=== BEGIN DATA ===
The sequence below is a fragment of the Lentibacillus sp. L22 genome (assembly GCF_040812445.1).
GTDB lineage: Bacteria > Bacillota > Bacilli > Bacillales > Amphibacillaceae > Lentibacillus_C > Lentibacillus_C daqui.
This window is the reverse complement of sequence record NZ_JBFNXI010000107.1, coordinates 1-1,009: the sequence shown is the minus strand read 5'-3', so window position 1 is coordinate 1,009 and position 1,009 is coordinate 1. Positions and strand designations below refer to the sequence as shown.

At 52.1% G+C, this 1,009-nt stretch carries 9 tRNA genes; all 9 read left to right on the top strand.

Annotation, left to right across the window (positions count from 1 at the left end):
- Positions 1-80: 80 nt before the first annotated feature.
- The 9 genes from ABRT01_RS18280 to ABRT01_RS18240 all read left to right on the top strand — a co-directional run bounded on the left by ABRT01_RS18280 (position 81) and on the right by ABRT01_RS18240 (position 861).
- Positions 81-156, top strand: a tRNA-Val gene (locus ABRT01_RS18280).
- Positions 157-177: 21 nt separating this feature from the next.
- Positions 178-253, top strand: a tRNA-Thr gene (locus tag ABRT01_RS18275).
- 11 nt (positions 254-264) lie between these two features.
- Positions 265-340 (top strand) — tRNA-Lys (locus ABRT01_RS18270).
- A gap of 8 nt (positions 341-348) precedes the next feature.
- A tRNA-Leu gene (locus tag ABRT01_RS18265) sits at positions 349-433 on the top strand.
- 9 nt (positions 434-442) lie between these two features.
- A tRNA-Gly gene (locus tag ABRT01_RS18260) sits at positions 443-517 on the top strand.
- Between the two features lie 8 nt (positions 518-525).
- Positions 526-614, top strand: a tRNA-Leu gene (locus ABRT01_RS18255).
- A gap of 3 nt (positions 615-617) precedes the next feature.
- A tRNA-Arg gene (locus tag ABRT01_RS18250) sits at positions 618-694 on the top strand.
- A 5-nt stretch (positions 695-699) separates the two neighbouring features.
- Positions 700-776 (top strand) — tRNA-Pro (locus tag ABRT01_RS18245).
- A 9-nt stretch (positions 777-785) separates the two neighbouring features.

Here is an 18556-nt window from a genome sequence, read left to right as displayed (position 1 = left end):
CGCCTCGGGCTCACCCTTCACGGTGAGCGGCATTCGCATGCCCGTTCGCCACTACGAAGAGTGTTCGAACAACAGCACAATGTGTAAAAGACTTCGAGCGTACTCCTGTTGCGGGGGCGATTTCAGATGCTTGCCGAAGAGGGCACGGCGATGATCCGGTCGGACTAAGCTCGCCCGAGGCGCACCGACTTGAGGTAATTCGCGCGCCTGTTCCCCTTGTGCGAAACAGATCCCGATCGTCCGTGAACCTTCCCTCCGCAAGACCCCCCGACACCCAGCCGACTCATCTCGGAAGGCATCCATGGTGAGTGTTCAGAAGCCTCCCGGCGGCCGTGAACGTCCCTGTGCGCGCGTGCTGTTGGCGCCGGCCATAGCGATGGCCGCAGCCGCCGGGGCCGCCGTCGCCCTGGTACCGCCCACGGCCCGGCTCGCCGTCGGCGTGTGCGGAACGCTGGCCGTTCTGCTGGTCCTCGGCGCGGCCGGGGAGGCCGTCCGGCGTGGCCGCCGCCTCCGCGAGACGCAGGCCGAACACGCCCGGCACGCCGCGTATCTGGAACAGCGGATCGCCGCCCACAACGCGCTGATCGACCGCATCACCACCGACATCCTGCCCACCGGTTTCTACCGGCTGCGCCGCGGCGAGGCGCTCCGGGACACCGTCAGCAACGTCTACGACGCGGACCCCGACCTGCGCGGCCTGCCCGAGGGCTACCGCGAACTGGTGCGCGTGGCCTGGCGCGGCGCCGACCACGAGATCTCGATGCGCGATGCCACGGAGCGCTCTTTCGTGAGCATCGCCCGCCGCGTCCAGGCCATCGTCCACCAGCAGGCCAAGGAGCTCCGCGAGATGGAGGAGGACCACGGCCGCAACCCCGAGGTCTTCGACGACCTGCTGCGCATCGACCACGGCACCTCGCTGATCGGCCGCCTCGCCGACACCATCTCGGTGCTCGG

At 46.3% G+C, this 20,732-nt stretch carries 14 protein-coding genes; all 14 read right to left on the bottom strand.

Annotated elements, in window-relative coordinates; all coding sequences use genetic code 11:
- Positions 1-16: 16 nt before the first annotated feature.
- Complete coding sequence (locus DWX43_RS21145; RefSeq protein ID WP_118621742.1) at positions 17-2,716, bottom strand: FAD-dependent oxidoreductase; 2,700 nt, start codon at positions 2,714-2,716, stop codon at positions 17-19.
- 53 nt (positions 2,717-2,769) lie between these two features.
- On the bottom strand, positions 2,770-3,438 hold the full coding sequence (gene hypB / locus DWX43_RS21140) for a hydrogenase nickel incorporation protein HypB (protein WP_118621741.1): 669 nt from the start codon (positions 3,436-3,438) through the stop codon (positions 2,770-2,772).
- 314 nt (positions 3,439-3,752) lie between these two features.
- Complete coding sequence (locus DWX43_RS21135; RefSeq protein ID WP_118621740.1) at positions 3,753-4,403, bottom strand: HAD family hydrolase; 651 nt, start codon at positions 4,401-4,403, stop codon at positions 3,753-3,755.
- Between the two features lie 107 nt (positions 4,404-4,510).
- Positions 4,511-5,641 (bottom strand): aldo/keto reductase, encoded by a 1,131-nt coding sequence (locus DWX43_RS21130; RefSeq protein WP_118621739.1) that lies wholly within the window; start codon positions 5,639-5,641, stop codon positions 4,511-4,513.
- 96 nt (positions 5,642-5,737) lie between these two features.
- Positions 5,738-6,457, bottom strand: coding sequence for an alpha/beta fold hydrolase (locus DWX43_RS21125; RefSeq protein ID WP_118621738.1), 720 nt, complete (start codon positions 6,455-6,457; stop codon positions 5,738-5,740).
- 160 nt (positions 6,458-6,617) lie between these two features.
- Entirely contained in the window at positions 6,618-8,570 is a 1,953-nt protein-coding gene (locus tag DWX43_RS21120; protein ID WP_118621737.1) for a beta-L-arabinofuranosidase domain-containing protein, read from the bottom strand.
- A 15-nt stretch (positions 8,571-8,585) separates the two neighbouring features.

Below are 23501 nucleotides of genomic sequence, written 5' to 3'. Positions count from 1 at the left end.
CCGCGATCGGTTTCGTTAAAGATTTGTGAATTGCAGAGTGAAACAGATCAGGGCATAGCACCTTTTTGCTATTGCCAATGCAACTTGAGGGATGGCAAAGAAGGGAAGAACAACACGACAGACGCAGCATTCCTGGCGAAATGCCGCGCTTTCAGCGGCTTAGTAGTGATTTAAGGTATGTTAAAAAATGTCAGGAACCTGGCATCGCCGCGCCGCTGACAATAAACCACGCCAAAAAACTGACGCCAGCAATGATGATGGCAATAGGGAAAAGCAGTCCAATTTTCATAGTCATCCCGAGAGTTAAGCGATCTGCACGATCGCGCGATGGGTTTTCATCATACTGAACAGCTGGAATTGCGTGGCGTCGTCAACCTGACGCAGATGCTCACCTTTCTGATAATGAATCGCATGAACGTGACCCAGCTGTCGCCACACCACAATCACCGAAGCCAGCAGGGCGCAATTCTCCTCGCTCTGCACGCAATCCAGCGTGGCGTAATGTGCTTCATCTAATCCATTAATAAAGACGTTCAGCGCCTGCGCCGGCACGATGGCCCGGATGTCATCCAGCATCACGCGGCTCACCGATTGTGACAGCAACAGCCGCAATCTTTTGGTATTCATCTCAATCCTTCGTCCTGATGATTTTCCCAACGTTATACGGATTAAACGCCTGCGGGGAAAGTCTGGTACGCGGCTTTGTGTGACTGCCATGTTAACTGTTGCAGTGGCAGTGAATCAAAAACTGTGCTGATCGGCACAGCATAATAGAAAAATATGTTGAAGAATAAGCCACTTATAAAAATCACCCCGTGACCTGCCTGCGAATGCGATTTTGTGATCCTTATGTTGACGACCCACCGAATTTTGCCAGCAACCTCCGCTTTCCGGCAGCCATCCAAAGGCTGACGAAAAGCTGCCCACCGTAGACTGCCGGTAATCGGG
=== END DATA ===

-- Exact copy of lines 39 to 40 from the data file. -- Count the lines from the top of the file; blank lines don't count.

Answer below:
- Entirely contained in the window at positions 6,618-8,570 is a 1,953-nt protein-coding gene (locus tag DWX43_RS21120; protein ID WP_118621737.1) for a beta-L-arabinofuranosidase domain-containing protein, read from the bottom strand.
- A 15-nt stretch (positions 8,571-8,585) separates the two neighbouring features.